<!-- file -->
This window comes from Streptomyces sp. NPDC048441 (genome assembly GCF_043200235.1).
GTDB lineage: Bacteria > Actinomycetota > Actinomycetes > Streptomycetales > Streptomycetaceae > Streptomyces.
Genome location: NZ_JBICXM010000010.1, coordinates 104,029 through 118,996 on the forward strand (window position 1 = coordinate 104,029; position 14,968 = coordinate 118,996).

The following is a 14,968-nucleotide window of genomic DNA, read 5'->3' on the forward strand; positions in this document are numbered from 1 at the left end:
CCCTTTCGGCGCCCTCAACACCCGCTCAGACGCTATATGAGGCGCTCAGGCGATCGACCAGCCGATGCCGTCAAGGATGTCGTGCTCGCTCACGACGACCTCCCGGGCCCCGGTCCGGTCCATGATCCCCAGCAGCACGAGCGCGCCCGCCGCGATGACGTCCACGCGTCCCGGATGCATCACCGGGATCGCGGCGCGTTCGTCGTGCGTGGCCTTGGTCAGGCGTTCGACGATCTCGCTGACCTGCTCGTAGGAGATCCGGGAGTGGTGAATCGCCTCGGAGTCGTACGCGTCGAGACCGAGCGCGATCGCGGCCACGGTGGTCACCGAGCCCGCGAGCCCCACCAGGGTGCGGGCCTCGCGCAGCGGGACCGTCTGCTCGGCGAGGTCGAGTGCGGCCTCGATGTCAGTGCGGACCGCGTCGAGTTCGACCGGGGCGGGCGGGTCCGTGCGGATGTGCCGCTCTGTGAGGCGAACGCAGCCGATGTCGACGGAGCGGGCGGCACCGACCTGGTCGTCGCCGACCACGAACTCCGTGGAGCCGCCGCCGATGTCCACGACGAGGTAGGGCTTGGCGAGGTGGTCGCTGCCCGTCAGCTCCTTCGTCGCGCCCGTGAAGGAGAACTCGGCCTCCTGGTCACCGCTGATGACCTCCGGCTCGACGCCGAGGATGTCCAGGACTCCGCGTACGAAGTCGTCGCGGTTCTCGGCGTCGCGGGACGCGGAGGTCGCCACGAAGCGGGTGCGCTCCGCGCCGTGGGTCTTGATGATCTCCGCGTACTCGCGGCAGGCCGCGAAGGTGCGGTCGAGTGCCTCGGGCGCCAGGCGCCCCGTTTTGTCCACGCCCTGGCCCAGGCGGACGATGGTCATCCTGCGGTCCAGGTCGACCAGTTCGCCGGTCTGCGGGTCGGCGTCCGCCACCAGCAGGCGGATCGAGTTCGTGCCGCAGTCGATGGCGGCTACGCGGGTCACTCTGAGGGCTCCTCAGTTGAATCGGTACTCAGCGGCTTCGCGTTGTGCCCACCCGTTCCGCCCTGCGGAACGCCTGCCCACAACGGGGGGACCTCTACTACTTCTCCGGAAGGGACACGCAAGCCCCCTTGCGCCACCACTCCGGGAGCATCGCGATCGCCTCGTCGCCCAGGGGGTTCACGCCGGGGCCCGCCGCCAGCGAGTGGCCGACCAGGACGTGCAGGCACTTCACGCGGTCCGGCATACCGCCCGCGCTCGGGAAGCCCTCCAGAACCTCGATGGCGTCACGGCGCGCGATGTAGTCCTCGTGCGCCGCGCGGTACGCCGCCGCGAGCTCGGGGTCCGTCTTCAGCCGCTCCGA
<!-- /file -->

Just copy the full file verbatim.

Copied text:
This window comes from Streptomyces sp. NPDC048441 (genome assembly GCF_043200235.1).
GTDB lineage: Bacteria > Actinomycetota > Actinomycetes > Streptomycetales > Streptomycetaceae > Streptomyces.
Genome location: NZ_JBICXM010000010.1, coordinates 104,029 through 118,996 on the forward strand (window position 1 = coordinate 104,029; position 14,968 = coordinate 118,996).

The following is a 14,968-nucleotide window of genomic DNA, read 5'->3' on the forward strand; positions in this document are numbered from 1 at the left end:
CCCTTTCGGCGCCCTCAACACCCGCTCAGACGCTATATGAGGCGCTCAGGCGATCGACCAGCCGATGCCGTCAAGGATGTCGTGCTCGCTCACGACGACCTCCCGGGCCCCGGTCCGGTCCATGATCCCCAGCAGCACGAGCGCGCCCGCCGCGATGACGTCCACGCGTCCCGGATGCATCACCGGGATCGCGGCGCGTTCGTCGTGCGTGGCCTTGGTCAGGCGTTCGACGATCTCGCTGACCTGCTCGTAGGAGATCCGGGAGTGGTGAATCGCCTCGGAGTCGTACGCGTCGAGACCGAGCGCGATCGCGGCCACGGTGGTCACCGAGCCCGCGAGCCCCACCAGGGTGCGGGCCTCGCGCAGCGGGACCGTCTGCTCGGCGAGGTCGAGTGCGGCCTCGATGTCAGTGCGGACCGCGTCGAGTTCGACCGGGGCGGGCGGGTCCGTGCGGATGTGCCGCTCTGTGAGGCGAACGCAGCCGATGTCGACGGAGCGGGCGGCACCGACCTGGTCGTCGCCGACCACGAACTCCGTGGAGCCGCCGCCGATGTCCACGACGAGGTAGGGCTTGGCGAGGTGGTCGCTGCCCGTCAGCTCCTTCGTCGCGCCCGTGAAGGAGAACTCGGCCTCCTGGTCACCGCTGATGACCTCCGGCTCGACGCCGAGGATGTCCAGGACTCCGCGTACGAAGTCGTCGCGGTTCTCGGCGTCGCGGGACGCGGAGGTCGCCACGAAGCGGGTGCGCTCCGCGCCGTGGGTCTTGATGATCTCCGCGTACTCGCGGCAGGCCGCGAAGGTGCGGTCGAGTGCCTCGGGCGCCAGGCGCCCCGTTTTGTCCACGCCCTGGCCCAGGCGGACGATGGTCATCCTGCGGTCCAGGTCGACCAGTTCGCCGGTCTGCGGGTCGGCGTCCGCCACCAGCAGGCGGATCGAGTTCGTGCCGCAGTCGATGGCGGCTACGCGGGTCACTCTGAGGGCTCCTCAGTTGAATCGGTACTCAGCGGCTTCGCGTTGTGCCCACCCGTTCCGCCCTGCGGAACGCCTGCCCACAACGGGGGGACCTCTACTACTTCTCCGGAAGGGACACGCAAGCCCCCTTGCGCCACCACTCCGGGAGCATCGCGATCGCCTCGTCGCCCAGGGGGTTCACGCCGGGGCCCGCCGCCAGCGAGTGGCCGACCAGGACGTGCAGGCACTTCACGCGGTCCGGCATACCGCCCGCGCTCGGGAAGCCCTCCAGAACCTCGATGGCGTCACGGCGCGCGATGTAGTCCTCGTGCGCCGCGCGGTACGCCGCCGCGAGCTCGGGGTCCGTCTTCAGCCGCTCCGA